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Assessing Dynamic Efficiency: Theory and Evidence

Andrew B. Abel, N. Gregory Mankiw, Lawrence H. Summers and Richard J. Zeckhauser
The Review of Economic Studies
Vol. 56, No. 1 (Jan., 1989), pp. 1-19
Published by: Oxford University Press
Stable URL: http://www.jstor.org/stable/2297746
Page Count: 19
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Assessing Dynamic Efficiency: Theory and Evidence
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Abstract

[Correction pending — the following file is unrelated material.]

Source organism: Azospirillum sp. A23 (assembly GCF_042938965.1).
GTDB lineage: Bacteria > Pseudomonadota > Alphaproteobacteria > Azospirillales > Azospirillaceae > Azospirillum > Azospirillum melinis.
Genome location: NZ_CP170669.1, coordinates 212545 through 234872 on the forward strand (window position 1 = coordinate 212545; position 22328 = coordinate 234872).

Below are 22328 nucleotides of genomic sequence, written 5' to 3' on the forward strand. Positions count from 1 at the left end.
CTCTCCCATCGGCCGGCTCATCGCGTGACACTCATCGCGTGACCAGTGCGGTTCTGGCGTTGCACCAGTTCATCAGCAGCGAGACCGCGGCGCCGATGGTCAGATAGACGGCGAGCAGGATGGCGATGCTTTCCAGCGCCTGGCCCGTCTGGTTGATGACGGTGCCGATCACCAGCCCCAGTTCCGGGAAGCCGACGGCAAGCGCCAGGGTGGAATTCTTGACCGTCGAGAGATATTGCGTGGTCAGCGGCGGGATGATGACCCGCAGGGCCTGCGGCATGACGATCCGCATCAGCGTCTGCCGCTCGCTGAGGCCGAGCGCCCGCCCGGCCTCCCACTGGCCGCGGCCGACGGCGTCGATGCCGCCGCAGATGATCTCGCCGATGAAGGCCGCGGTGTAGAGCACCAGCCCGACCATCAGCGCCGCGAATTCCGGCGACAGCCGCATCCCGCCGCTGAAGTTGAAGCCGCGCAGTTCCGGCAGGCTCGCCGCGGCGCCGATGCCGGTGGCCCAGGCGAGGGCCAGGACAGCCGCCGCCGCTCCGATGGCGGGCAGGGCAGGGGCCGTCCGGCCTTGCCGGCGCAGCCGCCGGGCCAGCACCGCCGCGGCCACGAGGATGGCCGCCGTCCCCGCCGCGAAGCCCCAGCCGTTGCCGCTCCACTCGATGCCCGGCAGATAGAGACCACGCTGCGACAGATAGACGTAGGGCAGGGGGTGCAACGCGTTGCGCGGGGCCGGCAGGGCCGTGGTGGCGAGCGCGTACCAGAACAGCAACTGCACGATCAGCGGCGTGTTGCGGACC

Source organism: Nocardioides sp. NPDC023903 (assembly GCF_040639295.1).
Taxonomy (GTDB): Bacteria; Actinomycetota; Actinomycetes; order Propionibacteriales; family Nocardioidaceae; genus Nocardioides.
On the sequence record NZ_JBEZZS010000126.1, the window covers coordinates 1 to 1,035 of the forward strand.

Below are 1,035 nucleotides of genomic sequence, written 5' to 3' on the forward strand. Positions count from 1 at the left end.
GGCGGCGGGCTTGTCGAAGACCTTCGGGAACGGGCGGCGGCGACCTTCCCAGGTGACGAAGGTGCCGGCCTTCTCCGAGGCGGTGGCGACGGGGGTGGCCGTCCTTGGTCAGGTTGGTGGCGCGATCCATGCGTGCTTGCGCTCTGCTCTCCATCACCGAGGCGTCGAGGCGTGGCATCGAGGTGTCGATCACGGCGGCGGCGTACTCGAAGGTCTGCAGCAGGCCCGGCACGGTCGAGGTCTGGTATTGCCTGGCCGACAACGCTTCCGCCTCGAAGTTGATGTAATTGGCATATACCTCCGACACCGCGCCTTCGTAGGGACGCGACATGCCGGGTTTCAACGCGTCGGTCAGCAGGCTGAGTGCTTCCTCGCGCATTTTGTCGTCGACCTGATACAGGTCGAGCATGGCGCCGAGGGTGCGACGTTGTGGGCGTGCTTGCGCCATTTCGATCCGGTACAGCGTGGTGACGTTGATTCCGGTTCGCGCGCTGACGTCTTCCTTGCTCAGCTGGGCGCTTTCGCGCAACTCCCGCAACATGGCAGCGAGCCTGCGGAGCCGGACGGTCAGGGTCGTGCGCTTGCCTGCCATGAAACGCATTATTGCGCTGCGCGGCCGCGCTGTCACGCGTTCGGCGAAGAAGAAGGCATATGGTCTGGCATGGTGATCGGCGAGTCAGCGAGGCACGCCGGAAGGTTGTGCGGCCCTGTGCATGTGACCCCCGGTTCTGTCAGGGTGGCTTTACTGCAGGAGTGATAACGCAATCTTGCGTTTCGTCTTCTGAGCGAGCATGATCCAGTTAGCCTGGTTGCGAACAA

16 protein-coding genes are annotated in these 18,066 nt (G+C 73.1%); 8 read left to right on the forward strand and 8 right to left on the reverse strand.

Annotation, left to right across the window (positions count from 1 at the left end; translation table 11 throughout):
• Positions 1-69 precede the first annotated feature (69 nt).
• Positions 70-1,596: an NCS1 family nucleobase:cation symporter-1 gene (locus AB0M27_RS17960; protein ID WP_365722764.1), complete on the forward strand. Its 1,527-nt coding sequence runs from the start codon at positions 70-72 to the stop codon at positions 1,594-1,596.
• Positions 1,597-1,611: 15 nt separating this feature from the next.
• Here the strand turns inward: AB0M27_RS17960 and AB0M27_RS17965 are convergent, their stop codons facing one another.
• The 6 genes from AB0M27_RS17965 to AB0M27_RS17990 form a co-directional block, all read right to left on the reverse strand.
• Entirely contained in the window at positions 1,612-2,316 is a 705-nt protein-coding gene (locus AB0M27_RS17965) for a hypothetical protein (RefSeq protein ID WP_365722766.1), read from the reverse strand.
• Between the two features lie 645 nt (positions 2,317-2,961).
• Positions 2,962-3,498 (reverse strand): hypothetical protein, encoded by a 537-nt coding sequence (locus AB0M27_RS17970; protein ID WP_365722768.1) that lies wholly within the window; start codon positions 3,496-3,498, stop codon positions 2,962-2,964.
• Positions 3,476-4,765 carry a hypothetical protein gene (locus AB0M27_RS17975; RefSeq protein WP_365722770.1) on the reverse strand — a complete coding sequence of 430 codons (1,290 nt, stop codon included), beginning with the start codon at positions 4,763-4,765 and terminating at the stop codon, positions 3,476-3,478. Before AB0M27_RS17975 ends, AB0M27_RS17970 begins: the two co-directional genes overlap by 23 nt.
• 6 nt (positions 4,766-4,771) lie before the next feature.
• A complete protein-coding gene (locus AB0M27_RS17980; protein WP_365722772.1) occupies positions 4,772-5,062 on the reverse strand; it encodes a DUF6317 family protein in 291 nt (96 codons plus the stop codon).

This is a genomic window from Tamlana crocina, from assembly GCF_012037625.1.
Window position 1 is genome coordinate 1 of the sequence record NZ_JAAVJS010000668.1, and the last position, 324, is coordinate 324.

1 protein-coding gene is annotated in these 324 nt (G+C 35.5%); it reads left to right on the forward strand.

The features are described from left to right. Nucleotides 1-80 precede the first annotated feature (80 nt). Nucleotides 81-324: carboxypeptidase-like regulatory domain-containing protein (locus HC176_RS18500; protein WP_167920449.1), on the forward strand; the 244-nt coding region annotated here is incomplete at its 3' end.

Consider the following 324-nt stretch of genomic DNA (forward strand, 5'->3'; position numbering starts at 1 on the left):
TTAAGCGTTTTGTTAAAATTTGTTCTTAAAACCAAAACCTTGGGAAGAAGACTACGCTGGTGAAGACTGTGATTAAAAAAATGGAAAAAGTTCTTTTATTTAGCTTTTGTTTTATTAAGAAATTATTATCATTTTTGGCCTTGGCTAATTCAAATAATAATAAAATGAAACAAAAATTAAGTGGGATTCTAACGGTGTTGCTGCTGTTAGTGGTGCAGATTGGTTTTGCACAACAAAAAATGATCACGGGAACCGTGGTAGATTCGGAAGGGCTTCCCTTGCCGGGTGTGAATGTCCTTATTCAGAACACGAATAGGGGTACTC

The issue of dynamic efficiency is central to analyses of capital accumulation and economic growth. Yet the question of what characteristics should be examined to determine whether actual economies are dynamically efficient is unresolved. This paper develops a criterion for determining whether an economy is dynamically efficient. The criterion, which holds for economies in which technological progress and population growth are stochastic, involves a comparison of the cash flows generated by capital with the level of investment. Its application to the United States economy and the economies of other major OECD nations suggests that they are dynamically efficient.

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